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Pleasure and pain in equal measure

Readers know that this feisty study of six of Keats’s poems promises something fresh when the author announces  in her preface that any serious reading of Keats begins with the section on ‘Private Property and Communism’ from Marx’s “Economic and philosophical manuscripts of 1844”.


Sean Sheehan


Anahid Nersessian’s provocative stance does not deliver anything startlingly new about the odes and she is not so silly as to try and argue that Keats has a crypto-communist agenda that can be finally revealed.

What she does bring is a fiery awareness that there is far more to Keats than the image of him as a poet so obsessed with the sensual as to be a tad effete at times.

This is at odds with his left-wing politics and it makes more sense to reads him, as Nersessian does, as someone struggling with the ‘effortful even agonising work of shaping the body’s response to the world’.

Anahid Nersessian (Photo authorised by the author for publication).

The body’s response to the world was of equal concern to the 26-year-old Marx in 1844 when he wrote in “Private Property and Communism” about the sensual as fundamental to the material nature of human life.

It is, he says, by ‘sensuous appropriation’ that we open ourselves to the work of living in the world but for the capitalist mentality this translates into ownership, use value and private property: “Private property has made us so stupid and one-sided that an object is only ours when we have it, when it exists for us as capital… when we use it”.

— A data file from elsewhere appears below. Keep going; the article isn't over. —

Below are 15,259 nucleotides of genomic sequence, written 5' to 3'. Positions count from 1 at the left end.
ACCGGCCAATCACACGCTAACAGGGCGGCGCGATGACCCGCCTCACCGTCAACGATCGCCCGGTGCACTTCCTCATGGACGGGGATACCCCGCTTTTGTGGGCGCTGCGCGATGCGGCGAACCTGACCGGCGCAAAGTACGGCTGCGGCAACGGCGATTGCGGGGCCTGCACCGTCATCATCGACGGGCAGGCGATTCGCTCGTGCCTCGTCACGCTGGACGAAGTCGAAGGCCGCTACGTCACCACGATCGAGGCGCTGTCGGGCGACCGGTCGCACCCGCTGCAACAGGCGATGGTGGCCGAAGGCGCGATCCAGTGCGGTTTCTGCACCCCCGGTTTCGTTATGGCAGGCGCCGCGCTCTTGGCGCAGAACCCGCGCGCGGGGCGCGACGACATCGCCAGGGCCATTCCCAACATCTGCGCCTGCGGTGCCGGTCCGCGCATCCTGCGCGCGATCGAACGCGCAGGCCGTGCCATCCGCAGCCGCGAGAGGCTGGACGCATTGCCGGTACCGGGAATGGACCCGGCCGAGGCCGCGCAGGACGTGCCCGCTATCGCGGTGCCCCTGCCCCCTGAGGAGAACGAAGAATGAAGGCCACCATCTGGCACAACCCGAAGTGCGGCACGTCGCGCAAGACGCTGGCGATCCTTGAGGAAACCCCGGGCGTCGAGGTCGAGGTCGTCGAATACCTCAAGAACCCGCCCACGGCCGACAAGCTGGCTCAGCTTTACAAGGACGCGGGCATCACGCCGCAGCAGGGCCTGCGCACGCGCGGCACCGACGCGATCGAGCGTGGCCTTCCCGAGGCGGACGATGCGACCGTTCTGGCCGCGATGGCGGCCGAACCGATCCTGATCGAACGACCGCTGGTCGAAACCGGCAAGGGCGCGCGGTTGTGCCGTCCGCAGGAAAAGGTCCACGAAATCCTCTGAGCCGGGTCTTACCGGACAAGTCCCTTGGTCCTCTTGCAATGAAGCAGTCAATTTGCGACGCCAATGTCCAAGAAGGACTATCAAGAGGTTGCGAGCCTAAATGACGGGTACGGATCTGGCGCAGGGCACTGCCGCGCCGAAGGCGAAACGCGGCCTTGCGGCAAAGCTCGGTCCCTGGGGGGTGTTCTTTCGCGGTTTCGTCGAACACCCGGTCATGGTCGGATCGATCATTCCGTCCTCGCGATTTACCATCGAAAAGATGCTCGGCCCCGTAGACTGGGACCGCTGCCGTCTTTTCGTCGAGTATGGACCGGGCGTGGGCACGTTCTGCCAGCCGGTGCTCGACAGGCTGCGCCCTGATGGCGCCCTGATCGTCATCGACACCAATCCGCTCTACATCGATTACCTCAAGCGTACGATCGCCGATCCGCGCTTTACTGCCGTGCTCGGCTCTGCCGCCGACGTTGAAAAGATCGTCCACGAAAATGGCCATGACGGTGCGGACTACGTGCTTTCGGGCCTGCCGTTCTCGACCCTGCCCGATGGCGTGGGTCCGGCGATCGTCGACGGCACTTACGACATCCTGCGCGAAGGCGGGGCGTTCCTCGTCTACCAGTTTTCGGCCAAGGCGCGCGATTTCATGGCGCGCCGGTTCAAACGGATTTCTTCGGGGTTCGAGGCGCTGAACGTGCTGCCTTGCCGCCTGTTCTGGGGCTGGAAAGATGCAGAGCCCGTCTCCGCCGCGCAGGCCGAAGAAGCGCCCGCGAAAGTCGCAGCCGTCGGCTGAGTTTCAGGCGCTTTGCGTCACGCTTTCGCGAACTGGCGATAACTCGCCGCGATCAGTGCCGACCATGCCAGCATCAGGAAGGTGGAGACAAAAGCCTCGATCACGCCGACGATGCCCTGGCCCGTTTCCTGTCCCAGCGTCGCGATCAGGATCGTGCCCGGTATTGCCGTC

He regards this as a severe estrangement from what is fully available to us as sensuous beings but he is not hedonistically celebrating pleasure for pleasure’s sake – suffering is also part of our sensuous engagement in life, part of our nature, part of what he calls our ‘species-being’.

Keats’s odes share this humanistic understanding of life and they dwell on those contrary forces and states of mind that bring us joy but also pain, intimacy and destitution, caring and longing, loving and leaving. It’s a heady mix and makes an ungovernable cocktail; poetry, Nersessian reminds us, ‘is the art of taking what you can get’.

Vulnerability is part of what defines humanity and it impacts on Keats’s childhood, his personality and relationships and the harsh and hostile reception to his poetry when first published.

Nersessian reignites interest in Keats’s odes, justly acclaiming what they achieve without being uncritical. The seemingly weighty “Beauty is truth, truth beauty” line from ‘Ode to a Grecian Ode’ is ‘two-cent profundity’ and the ode’s speaker has a ‘vision of masculinity as license to hurt’; ‘To Autumn’ is ‘perfect’ but also ‘unforgiveable’ for being written just four weeks after the Peterloo massacre but with the poet apparently unmoved by it.

What adds to the book’s interest is an autobiographical/confessional element, tangentially seconding  the concerns that Keats and the young Marx were so responsive to in their writings

 “Keats’s odes: a lover’s discourse”, by Anahid Nersessian, is published by The University of Chicago Press

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